Game of Cable: House Foxtel, Slayer of Pirate Bay and Protector of Copyright

Game of Cable: House Foxtel, Slayer of Pirate Bay and Protector of Copyright - 31st August 2017

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Illustration: John Shakespeare.

by Carolyn Cummins

Two chief executives enter, one chief executive leaves.

That will be the scenario at Australia's largest subscription television service Foxtel soon after news broke earlier this month it would merge with Fox Sports.

The merger will see Foxtel – owned 80/20 by Telstra and Rupert Murdoch's News Corp – and the entirely Murdoch-owned Fox Sports rolled into a new entity that will then be able to list on the stockmarket.

News Corp will in effect control the new company with 65 per cent of the equity and has the right to appoint senior executives.

Peter Tonagh, CEO of Foxtel, says he and Fox Sports' Patrick Delaney are not at all anxious. Photo: Louie Douvis

And with the two companies each having a CEO already, it looks as if we'll be heading for a bloody battle for supremacy, the likes of which Foxtel subscribers have grown accustomed to on its top-rating breasts-and-dragons epic Game of Thrones.

Charging into battle will be Peter Tonagh of the House Foxtel, Slayer of Pirate Bay and Protector of Copyright.

Riding out to meet him will be Patrick Delaney of the House Fox Sports, Guardian of Rugby League and The Badminton World Championships.

But on Wednesday Sir Tonagh dismissed suggestions there was tension or even competition between the two Lords of The Cable.

"The two current CEOs work side-by-side on everything and we'll continue to work side-by-side on everything until a decision is made by shareholders," Tonagh told CBD.

"Neither of the two CEOs are at all anxious about that." Because nothing screams nonchalance like discussing yourself in the third person.

He went on to insist the pair was so close that they were even impervious to News Corps' go-to managerial style: pitting mate against mate in a fight to the death.

"There's always a bit of – 'oh, lets actually create some tensions and some friction'," Tonagh said.

"[But] it's very hard to create tension and friction between Patrick and I."

In more GoT related news, Sir Tonagh said he was "devastated" by technical issues that had plagued the show's airing on the company's online streaming service Foxtel Now.

Available for a fraction of the cost of a full cable subscription, Foxtel Now was said to be a cheaper and legal alternative for fans of the much-pirated GoT.

But Foxtel's site crashed under the weight of "unprecedented demand" when it released the season's first episode last month, and thousands of customers were stuck with glitchy streams during the final episode on Monday. "The glitchy streams on Monday was outside of Foxtel's control," Tonagh said.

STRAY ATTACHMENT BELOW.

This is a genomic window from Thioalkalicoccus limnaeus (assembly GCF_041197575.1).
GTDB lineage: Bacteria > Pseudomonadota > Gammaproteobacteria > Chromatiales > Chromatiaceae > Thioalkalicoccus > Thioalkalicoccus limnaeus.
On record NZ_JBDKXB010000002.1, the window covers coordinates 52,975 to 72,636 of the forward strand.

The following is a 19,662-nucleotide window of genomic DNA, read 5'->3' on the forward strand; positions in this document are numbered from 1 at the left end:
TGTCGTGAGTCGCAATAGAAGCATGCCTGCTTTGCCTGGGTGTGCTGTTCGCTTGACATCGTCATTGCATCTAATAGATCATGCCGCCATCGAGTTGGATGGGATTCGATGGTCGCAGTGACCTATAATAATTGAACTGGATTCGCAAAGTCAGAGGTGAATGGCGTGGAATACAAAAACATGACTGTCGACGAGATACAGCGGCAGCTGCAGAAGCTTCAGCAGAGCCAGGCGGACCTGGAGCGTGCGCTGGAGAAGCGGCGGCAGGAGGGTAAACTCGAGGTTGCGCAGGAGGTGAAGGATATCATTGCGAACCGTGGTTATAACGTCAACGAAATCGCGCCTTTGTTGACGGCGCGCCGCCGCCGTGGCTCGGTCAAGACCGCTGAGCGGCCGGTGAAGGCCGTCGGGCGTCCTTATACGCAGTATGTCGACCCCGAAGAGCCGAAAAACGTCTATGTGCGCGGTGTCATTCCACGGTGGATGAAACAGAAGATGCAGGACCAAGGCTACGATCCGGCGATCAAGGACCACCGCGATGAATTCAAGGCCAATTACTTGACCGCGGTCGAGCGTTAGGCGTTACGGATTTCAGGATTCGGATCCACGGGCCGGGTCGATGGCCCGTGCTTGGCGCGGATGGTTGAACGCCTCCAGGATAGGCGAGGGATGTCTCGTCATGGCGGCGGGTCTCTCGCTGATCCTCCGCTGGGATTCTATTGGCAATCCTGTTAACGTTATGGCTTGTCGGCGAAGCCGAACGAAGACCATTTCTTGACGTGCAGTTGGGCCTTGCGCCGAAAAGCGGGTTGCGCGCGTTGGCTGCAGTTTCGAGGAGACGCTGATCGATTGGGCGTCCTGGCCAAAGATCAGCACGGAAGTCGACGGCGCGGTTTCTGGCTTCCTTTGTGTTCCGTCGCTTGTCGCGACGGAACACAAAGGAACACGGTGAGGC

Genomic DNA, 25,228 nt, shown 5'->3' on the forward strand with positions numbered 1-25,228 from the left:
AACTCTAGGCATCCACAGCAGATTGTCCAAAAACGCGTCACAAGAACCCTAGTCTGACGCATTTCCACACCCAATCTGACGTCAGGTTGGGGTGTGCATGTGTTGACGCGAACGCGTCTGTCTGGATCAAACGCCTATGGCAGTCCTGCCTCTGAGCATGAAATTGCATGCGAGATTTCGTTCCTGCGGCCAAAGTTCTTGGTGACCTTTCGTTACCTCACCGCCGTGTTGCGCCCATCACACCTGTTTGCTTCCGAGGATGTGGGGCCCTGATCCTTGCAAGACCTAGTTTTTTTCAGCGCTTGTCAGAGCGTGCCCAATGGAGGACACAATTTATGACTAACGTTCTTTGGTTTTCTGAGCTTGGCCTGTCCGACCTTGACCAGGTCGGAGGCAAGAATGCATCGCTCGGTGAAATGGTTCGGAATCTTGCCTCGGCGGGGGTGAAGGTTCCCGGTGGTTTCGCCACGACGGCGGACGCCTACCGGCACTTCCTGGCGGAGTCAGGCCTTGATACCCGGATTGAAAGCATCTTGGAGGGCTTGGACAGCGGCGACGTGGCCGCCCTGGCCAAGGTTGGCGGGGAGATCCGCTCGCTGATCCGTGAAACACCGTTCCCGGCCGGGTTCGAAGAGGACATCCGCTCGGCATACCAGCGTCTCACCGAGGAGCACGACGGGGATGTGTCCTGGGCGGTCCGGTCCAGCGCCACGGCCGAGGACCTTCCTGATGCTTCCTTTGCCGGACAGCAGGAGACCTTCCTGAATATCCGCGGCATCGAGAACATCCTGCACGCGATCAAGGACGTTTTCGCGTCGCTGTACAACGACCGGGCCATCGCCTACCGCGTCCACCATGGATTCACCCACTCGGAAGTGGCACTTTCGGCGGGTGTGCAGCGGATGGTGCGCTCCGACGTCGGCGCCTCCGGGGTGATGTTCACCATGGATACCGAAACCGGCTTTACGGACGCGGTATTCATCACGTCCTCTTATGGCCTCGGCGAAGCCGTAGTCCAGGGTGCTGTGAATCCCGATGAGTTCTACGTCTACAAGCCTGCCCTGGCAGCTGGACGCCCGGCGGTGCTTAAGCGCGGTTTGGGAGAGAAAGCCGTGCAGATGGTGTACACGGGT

Well it seems corporate raider, activist investor and US President Donald Trump buddy, Carl Icahn has had better luck with the stalled Fontainebleau resort that our James Packer. According to overseas reports a partnership led by New York developer Steven Witkoff has bought the site for $US600 million, more than seven years after billionaire Icahn acquired the property out of bankruptcy.

It was 2009 when Packer jnr's $US250 million investment in the casino development company evaporated after three of its subsidiaries, including its Las Vegas arm, filed for chapter 11 bankruptcy protection. Crown's investment in Fontainebleau Resorts was its largest single investment in the US, aside from the $US320 million ($394 million) it had agreed to pay for a stake in Cannery Resorts.

Witkoff said he has been exploring the purchase for four months. He is known for building high-end condos including 150 Charles St., a luxury building in the West Village known for celebrity residents such as Jon Bon Jovi and Ben Stiller.

Surf 'n' turf

Good times run in the mortgage broking sector with Andrew Thorburn's NAB-run FAST, holding its annual awards conference last weekend in sunny Far North Queensland. While FAST has over 1300 brokers, settling in excess of $21 billion of loans per annually, it was invitation only to the gala event at the Sheraton Mirage at Port Douglas.

CBDs spy, dressed as a palm tree, said the day and a half conference for the top cash writers across myriad lending groups, culminated in a dinner on a private beach with FAST's head, Brendan Wright, handing out the gongs. We are not sure the topics of mortgage stress or housing affordability came up sa they munched on a surf 'n' turf menu FNQ-style.

According to the FAST website, to get to the event on 2018, one must settle $40 million in total settlements; or complete 150 loan transactions; or settle $10 million in asset finance.

Hosing down

Were the energy bosses, known as the Electric Eight from the eight major energy companies, including AGLs Andrew Vessy, Origin's Frank Calabria and Australian Energy Council chief executive Matthew Warren, giving a signal ahead of their meeting with the Prime Minister, Malcom Turnbull and Federal Minister for the Environment and Energy Josh Frydenberg at his Sydney CBD offices?

Smoke could be seen billowing from the five-metre vertical green wall at the Bligh Street building just before 10am on Wednesday, a Fire & Rescue spokeswoman told AAP.

Three fire crews spent 20 minutes bringing the blaze under control using foam to put it out, she said. Police closed Bligh Street as crews arrived.

Turnbull still met the electricity company bosses over energy prices at the Commonwealth Parliamentary Offices later in the morning. The fire was believed to be an electrical fault.

(The Sydney Morning Herald)